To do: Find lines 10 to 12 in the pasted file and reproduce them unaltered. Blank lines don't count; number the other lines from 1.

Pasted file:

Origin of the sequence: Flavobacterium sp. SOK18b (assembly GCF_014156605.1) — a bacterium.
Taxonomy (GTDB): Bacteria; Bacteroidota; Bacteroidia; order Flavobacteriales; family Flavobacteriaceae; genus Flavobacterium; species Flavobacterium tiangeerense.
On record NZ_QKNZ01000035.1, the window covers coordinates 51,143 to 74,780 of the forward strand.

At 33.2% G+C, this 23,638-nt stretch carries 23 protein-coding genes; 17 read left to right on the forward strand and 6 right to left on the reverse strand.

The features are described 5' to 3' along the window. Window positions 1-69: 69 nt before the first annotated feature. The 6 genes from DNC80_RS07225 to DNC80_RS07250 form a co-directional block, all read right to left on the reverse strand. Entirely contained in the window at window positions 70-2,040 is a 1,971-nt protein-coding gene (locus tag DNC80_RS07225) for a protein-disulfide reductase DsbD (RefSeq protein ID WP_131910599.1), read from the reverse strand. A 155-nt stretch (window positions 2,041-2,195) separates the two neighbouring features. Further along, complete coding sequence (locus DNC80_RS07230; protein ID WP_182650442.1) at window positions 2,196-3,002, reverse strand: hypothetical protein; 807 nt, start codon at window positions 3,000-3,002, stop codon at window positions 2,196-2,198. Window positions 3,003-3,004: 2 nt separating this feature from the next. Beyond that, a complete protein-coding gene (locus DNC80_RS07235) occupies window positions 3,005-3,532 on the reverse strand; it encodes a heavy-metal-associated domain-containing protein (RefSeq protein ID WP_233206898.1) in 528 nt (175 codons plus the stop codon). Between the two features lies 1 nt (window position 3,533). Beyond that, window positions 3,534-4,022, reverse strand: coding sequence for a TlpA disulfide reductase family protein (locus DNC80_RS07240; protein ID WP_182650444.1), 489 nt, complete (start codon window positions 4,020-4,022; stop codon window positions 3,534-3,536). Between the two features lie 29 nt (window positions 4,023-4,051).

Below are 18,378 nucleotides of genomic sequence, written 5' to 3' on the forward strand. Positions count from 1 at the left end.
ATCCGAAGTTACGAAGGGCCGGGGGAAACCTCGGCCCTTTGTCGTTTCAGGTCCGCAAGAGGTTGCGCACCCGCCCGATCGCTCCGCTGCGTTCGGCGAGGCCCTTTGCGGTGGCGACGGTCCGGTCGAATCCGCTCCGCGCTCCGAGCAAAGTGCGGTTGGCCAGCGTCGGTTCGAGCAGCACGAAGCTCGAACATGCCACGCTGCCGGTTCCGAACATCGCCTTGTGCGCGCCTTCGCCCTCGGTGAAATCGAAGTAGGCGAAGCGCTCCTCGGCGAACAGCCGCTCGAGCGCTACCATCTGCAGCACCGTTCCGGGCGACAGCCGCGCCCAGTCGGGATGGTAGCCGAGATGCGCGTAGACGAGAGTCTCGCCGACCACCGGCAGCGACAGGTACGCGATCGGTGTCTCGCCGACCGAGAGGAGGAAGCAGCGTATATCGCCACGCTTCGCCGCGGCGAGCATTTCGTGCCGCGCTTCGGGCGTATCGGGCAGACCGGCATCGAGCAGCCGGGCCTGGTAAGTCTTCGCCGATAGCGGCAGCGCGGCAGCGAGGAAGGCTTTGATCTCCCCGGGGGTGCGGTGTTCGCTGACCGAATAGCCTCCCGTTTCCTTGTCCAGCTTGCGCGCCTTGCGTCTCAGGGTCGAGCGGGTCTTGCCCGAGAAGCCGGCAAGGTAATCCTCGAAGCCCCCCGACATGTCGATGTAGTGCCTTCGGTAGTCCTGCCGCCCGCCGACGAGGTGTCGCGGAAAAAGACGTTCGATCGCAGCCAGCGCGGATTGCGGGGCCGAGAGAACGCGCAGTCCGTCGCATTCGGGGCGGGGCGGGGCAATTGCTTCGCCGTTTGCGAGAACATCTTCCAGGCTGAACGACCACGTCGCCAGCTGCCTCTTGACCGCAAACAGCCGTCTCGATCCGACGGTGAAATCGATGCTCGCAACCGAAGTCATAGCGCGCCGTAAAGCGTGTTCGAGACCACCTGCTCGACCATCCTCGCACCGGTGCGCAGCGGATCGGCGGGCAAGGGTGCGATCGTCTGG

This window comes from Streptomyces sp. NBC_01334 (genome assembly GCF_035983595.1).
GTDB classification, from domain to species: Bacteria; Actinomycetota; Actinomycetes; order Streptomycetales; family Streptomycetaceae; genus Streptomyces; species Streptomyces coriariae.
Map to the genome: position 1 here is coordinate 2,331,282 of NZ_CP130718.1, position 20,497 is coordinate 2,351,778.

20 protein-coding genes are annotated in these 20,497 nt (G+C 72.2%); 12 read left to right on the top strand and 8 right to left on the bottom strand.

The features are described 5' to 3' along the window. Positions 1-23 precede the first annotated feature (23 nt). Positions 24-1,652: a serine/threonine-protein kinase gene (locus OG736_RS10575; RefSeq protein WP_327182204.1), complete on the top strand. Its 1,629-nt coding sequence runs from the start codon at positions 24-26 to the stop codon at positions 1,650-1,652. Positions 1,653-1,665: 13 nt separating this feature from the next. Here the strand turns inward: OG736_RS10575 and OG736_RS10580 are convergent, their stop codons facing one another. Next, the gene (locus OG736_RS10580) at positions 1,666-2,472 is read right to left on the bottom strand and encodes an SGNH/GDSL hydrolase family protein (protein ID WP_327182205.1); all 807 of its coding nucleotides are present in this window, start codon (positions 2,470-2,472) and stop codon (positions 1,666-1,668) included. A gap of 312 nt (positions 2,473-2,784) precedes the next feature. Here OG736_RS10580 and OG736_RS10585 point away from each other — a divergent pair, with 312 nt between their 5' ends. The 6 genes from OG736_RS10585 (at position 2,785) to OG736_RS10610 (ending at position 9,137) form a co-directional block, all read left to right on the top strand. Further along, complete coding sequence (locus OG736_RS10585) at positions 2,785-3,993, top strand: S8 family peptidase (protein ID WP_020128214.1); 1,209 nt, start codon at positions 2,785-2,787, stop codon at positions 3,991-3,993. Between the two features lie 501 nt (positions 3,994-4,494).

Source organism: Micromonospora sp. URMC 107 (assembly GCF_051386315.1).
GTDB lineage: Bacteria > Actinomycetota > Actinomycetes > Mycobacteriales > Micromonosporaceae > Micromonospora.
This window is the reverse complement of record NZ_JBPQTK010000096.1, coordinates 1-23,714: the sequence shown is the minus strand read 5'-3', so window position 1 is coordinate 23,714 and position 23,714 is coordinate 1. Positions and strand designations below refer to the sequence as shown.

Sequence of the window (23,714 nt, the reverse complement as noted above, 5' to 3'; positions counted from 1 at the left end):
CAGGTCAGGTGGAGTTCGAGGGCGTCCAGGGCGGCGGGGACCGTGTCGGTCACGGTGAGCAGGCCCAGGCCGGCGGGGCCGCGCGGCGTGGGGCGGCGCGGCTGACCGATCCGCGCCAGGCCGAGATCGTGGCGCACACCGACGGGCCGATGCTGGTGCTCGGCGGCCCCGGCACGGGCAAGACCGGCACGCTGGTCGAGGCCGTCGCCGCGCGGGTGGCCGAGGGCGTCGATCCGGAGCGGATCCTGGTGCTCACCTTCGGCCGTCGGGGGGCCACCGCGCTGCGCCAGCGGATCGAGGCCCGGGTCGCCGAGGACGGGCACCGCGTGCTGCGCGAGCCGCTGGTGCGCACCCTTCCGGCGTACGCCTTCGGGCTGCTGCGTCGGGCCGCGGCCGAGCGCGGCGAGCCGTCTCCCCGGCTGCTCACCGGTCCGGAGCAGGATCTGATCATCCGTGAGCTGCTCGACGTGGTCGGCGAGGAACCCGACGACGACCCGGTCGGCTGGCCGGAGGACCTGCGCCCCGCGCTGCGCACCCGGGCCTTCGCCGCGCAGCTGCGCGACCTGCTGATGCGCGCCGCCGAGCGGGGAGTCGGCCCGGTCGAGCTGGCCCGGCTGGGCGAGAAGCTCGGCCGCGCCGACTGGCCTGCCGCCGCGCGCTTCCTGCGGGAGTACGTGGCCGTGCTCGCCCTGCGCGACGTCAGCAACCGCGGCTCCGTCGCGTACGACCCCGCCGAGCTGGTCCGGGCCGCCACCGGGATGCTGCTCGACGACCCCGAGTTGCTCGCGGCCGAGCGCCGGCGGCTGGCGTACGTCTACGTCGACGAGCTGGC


Map to the genome: position 1 here is coordinate 2,331,282 of NZ_CP130718.1, position 20,497 is coordinate 2,351,778.

20 protein-coding genes are annotated in these 20,497 nt (G+C 72.2%); 12 read left to right on the top strand and 8 right to left on the bottom strand.

The features are described 5' to 3' along the window. Positions 1-23 precede the first annotated feature (23 nt). Positions 24-1,652: a serine/threonine-protein kinase gene (locus OG736_RS10575; RefSeq protein WP_327182204.1), complete on the top strand. Its 1,629-nt coding sequence runs from the start codon at positions 24-26 to the stop codon at positions 1,650-1,652. Positions 1,653-1,665: 13 nt separating this feature from the next. Here the strand turns inward: OG736_RS10575 and OG736_RS10580 are convergent, their stop codons facing one another. Next, the gene (locus OG736_RS10580) at positions 1,666-2,472 is read right to left on the bottom strand and encodes an SGNH/GDSL hydrolase family protein (protein ID WP_327182205.1); all 807 of its coding nucleotides are present in this window, start codon (positions 2,470-2,472) and stop codon (positions 1,666-1,668) included. A gap of 312 nt (positions 2,473-2,784) precedes the next feature. Here OG736_RS10580 and OG736_RS10585 point away from each other — a divergent pair, with 312 nt between their 5' ends. The 6 genes from OG736_RS10585 (at position 2,785) to OG736_RS10610 (ending at position 9,137) form a co-directional block, all read left to right on the top strand. Further along, complete coding sequence (locus OG736_RS10585) at positions 2,785-3,993, top strand: S8 family peptidase (protein ID WP_020128214.1); 1,209 nt, start codon at positions 2,785-2,787, stop codon at positions 3,991-3,993. Between the two features lie 501 nt (positions 3,994-4,494).